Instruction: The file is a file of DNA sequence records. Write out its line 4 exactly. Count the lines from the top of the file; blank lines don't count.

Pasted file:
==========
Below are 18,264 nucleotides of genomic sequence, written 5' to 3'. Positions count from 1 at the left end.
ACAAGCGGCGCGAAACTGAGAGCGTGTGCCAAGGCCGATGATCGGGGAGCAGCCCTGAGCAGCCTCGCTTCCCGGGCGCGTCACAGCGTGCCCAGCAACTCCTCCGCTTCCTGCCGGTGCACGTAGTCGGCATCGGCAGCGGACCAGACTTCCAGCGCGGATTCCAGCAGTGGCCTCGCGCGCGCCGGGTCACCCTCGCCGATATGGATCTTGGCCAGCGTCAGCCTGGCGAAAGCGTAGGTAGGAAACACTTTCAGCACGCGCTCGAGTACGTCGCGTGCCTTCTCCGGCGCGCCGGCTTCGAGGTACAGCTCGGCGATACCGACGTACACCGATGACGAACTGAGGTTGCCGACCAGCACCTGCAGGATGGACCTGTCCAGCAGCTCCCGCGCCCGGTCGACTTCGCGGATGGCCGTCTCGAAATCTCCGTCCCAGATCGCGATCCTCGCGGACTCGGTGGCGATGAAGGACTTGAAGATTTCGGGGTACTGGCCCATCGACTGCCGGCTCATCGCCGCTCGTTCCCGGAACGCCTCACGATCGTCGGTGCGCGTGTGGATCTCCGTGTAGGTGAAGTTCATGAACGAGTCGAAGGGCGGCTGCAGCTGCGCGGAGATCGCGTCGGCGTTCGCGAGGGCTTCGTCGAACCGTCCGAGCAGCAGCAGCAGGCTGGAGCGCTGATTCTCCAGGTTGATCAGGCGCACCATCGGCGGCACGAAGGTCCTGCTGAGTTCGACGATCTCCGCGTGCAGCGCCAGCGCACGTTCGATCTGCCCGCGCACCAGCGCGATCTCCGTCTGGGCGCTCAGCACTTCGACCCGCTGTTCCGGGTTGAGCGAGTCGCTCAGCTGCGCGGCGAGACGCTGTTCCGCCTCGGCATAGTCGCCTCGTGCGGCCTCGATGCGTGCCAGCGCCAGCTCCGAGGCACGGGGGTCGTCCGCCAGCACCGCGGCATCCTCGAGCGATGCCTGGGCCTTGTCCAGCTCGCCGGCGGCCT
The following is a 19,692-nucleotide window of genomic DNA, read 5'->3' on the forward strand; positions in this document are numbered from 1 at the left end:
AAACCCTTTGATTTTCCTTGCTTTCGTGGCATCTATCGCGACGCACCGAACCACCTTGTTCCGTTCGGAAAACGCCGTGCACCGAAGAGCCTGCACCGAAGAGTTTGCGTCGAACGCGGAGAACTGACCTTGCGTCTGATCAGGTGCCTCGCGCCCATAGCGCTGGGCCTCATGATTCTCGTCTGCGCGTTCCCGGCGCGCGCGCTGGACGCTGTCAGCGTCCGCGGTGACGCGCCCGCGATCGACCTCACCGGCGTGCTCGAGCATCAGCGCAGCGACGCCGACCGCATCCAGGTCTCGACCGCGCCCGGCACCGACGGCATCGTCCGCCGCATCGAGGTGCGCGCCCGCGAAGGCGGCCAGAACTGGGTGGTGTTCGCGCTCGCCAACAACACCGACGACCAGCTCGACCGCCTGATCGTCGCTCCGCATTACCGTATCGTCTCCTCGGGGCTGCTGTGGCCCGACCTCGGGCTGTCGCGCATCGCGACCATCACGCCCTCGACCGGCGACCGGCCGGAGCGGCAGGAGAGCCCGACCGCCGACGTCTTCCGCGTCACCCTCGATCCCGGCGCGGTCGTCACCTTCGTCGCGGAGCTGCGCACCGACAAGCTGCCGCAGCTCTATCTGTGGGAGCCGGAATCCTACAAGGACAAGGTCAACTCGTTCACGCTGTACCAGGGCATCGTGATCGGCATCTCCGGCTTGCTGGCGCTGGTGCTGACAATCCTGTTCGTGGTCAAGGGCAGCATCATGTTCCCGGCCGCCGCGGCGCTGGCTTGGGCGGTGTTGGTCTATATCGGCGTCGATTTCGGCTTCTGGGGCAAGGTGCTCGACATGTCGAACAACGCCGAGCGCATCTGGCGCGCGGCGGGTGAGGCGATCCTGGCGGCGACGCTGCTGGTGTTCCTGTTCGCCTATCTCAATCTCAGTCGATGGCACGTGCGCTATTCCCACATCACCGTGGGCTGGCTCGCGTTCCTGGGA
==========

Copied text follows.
AAACCCTTTGATTTTCCTTGCTTTCGTGGCATCTATCGCGACGCACCGAACCACCTTGTTCCGTTCGGAAAACGCCGTGCACCGAAGAGCCTGCACCGAAGAGTTTGCGTCGAACGCGGAGAACTGACCTTGCGTCTGATCAGGTGCCTCGCGCCCATAGCGCTGGGCCTCATGATTCTCGTCTGCGCGTTCCCGGCGCGCGCGCTGGACGCTGTCAGCGTCCGCGGTGACGCGCCCGCGATCGACCTCACCGGCGTGCTCGAGCATCAGCGCAGCGACGCCGACCGCATCCAGGTCTCGACCGCGCCCGGCACCGACGGCATCGTCCGCCGCATCGAGGTGCGCGCCCGCGAAGGCGGCCAGAACTGGGTGGTGTTCGCGCTCGCCAACAACACCGACGACCAGCTCGACCGCCTGATCGTCGCTCCGCATTACCGTATCGTCTCCTCGGGGCTGCTGTGGCCCGACCTCGGGCTGTCGCGCATCGCGACCATCACGCCCTCGACCGGCGACCGGCCGGAGCGGCAGGAGAGCCCGACCGCCGACGTCTTCCGCGTCACCCTCGATCCCGGCGCGGTCGTCACCTTCGTCGCGGAGCTGCGCACCGACAAGCTGCCGCAGCTCTATCTGTGGGAGCCGGAATCCTACAAGGACAAGGTCAACTCGTTCACGCTGTACCAGGGCATCGTGATCGGCATCTCCGGCTTGCTGGCGCTGGTGCTGACAATCCTGTTCGTGGTCAAGGGCAGCATCATGTTCCCGGCCGCCGCGGCGCTGGCTTGGGCGGTGTTGGTCTATATCGGCGTCGATTTCGGCTTCTGGGGCAAGGTGCTCGACATGTCGAACAACGCCGAGCGCATCTGGCGCGCGGCGGGTGAGGCGATCCTGGCGGCGACGCTGCTGGTGTTCCTGTTCGCCTATCTCAATCTCAGTCGATGGCACGTGCGCTATTCCCACATCACCGTGGGCTGGCTCGCGTTCCTGGGA